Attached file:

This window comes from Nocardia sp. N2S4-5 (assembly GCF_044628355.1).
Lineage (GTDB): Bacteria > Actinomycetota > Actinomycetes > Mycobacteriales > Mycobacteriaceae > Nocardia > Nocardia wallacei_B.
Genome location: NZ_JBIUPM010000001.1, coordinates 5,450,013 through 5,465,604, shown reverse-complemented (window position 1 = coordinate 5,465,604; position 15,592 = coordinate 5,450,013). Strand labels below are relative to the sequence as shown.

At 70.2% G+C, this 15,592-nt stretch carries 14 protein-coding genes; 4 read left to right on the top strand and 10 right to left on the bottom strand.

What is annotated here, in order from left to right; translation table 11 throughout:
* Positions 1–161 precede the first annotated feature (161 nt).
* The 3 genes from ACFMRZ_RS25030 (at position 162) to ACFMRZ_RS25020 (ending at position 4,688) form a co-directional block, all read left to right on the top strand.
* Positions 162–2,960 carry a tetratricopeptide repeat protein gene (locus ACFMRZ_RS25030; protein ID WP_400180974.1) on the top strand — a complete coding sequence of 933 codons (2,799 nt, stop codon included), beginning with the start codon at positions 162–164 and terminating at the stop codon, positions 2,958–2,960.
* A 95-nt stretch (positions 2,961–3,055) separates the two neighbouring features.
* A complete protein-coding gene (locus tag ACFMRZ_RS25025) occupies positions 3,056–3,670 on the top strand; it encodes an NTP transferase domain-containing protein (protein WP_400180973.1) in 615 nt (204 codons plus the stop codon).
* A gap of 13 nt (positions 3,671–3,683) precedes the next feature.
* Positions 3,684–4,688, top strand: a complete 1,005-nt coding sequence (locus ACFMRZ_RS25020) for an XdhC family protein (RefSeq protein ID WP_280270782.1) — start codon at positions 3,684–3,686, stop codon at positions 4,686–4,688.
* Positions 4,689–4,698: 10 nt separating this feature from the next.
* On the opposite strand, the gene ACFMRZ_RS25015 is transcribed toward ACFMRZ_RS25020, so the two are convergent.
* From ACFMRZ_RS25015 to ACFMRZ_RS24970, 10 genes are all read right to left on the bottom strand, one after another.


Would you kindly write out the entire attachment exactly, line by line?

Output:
This window comes from Nocardia sp. N2S4-5 (assembly GCF_044628355.1).
Lineage (GTDB): Bacteria > Actinomycetota > Actinomycetes > Mycobacteriales > Mycobacteriaceae > Nocardia > Nocardia wallacei_B.
Genome location: NZ_JBIUPM010000001.1, coordinates 5,450,013 through 5,465,604, shown reverse-complemented (window position 1 = coordinate 5,465,604; position 15,592 = coordinate 5,450,013). Strand labels below are relative to the sequence as shown.

At 70.2% G+C, this 15,592-nt stretch carries 14 protein-coding genes; 4 read left to right on the top strand and 10 right to left on the bottom strand.

What is annotated here, in order from left to right; translation table 11 throughout:
* Positions 1–161 precede the first annotated feature (161 nt).
* The 3 genes from ACFMRZ_RS25030 (at position 162) to ACFMRZ_RS25020 (ending at position 4,688) form a co-directional block, all read left to right on the top strand.
* Positions 162–2,960 carry a tetratricopeptide repeat protein gene (locus ACFMRZ_RS25030; protein ID WP_400180974.1) on the top strand — a complete coding sequence of 933 codons (2,799 nt, stop codon included), beginning with the start codon at positions 162–164 and terminating at the stop codon, positions 2,958–2,960.
* A 95-nt stretch (positions 2,961–3,055) separates the two neighbouring features.
* A complete protein-coding gene (locus tag ACFMRZ_RS25025) occupies positions 3,056–3,670 on the top strand; it encodes an NTP transferase domain-containing protein (protein WP_400180973.1) in 615 nt (204 codons plus the stop codon).
* A gap of 13 nt (positions 3,671–3,683) precedes the next feature.
* Positions 3,684–4,688, top strand: a complete 1,005-nt coding sequence (locus ACFMRZ_RS25020) for an XdhC family protein (RefSeq protein ID WP_280270782.1) — start codon at positions 3,684–3,686, stop codon at positions 4,686–4,688.
* Positions 4,689–4,698: 10 nt separating this feature from the next.
* On the opposite strand, the gene ACFMRZ_RS25015 is transcribed toward ACFMRZ_RS25020, so the two are convergent.
* From ACFMRZ_RS25015 to ACFMRZ_RS24970, 10 genes are all read right to left on the bottom strand, one after another.